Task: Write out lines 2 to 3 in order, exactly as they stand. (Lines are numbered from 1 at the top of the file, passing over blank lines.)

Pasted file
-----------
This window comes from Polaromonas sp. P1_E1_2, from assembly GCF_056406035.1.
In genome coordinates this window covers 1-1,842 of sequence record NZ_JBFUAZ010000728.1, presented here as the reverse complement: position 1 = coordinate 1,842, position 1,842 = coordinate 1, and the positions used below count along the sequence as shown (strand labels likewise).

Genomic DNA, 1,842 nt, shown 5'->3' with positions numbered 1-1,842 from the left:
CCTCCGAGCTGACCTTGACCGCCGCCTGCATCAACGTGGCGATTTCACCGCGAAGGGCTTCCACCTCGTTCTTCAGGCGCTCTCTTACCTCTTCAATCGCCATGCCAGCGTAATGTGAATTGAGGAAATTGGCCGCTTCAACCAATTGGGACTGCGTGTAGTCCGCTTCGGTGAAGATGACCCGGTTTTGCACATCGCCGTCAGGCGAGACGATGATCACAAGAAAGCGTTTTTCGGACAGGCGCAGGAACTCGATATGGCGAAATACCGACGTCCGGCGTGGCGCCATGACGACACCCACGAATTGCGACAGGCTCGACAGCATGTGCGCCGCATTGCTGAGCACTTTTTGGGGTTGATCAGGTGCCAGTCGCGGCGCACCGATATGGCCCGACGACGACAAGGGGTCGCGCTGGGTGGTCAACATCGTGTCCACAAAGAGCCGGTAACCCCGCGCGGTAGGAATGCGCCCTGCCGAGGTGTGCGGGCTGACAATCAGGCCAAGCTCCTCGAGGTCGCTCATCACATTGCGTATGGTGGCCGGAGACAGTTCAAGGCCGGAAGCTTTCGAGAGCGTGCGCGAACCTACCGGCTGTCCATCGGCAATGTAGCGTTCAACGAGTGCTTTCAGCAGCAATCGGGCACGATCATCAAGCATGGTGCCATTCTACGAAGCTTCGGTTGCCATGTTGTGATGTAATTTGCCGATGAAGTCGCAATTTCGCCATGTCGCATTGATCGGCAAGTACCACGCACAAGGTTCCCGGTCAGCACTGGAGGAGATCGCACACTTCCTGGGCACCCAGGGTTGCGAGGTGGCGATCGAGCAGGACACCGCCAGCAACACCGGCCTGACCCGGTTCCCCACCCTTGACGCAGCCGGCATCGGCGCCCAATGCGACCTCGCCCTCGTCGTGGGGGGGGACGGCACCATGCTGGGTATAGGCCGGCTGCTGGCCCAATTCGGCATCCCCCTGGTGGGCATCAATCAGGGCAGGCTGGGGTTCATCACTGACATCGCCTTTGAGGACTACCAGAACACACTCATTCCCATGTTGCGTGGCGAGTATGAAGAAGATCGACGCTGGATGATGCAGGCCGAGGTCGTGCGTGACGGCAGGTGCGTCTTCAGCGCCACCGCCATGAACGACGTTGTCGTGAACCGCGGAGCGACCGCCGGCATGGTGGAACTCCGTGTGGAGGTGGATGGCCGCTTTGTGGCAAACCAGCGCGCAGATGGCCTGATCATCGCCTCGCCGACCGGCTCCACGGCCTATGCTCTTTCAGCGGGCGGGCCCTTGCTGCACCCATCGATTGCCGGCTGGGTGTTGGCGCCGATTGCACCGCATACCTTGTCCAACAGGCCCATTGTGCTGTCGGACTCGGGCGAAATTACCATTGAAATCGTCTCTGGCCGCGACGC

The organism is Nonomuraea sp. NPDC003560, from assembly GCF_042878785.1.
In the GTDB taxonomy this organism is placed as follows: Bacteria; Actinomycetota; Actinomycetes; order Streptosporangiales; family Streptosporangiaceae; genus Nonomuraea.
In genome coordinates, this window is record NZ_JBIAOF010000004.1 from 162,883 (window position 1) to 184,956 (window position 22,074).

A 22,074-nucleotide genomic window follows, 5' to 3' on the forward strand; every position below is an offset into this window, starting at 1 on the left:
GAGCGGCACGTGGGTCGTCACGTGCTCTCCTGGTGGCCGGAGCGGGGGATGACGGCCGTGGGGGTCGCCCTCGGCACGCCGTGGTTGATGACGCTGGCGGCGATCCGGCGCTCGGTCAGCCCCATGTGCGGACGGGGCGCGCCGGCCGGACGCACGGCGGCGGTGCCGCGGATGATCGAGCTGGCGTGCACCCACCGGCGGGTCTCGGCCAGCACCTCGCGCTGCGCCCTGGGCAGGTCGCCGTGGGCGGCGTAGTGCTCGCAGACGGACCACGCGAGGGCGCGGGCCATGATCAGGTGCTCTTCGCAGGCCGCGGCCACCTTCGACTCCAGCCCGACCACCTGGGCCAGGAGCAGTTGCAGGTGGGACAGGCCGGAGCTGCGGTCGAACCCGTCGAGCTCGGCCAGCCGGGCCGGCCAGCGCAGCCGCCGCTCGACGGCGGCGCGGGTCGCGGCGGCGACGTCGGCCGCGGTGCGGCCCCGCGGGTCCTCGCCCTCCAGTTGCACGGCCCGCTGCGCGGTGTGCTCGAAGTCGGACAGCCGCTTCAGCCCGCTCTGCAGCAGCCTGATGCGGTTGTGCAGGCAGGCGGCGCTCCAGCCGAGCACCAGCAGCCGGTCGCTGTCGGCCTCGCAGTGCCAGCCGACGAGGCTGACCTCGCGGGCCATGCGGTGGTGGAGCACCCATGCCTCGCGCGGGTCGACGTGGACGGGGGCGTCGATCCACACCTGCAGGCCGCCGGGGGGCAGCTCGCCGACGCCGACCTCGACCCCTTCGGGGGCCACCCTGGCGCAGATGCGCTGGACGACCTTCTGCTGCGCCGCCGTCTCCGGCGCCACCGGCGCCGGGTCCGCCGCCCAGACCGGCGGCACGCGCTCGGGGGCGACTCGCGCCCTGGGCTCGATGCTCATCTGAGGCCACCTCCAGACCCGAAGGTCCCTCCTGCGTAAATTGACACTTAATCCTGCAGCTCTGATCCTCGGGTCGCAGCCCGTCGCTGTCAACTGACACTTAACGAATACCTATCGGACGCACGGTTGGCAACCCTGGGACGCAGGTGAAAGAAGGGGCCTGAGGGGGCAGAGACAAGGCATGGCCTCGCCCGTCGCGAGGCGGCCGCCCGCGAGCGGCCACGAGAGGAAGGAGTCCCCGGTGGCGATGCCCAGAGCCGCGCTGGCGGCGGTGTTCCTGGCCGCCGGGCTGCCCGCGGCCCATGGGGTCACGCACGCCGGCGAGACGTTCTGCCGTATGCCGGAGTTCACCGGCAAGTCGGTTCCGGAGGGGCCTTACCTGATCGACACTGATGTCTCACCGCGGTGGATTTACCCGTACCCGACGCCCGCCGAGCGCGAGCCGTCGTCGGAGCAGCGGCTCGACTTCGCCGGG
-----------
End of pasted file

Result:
In genome coordinates this window covers 1-1,842 of sequence record NZ_JBFUAZ010000728.1, presented here as the reverse complement: position 1 = coordinate 1,842, position 1,842 = coordinate 1, and the positions used below count along the sequence as shown (strand labels likewise).

Genomic DNA, 1,842 nt, shown 5'->3' with positions numbered 1-1,842 from the left: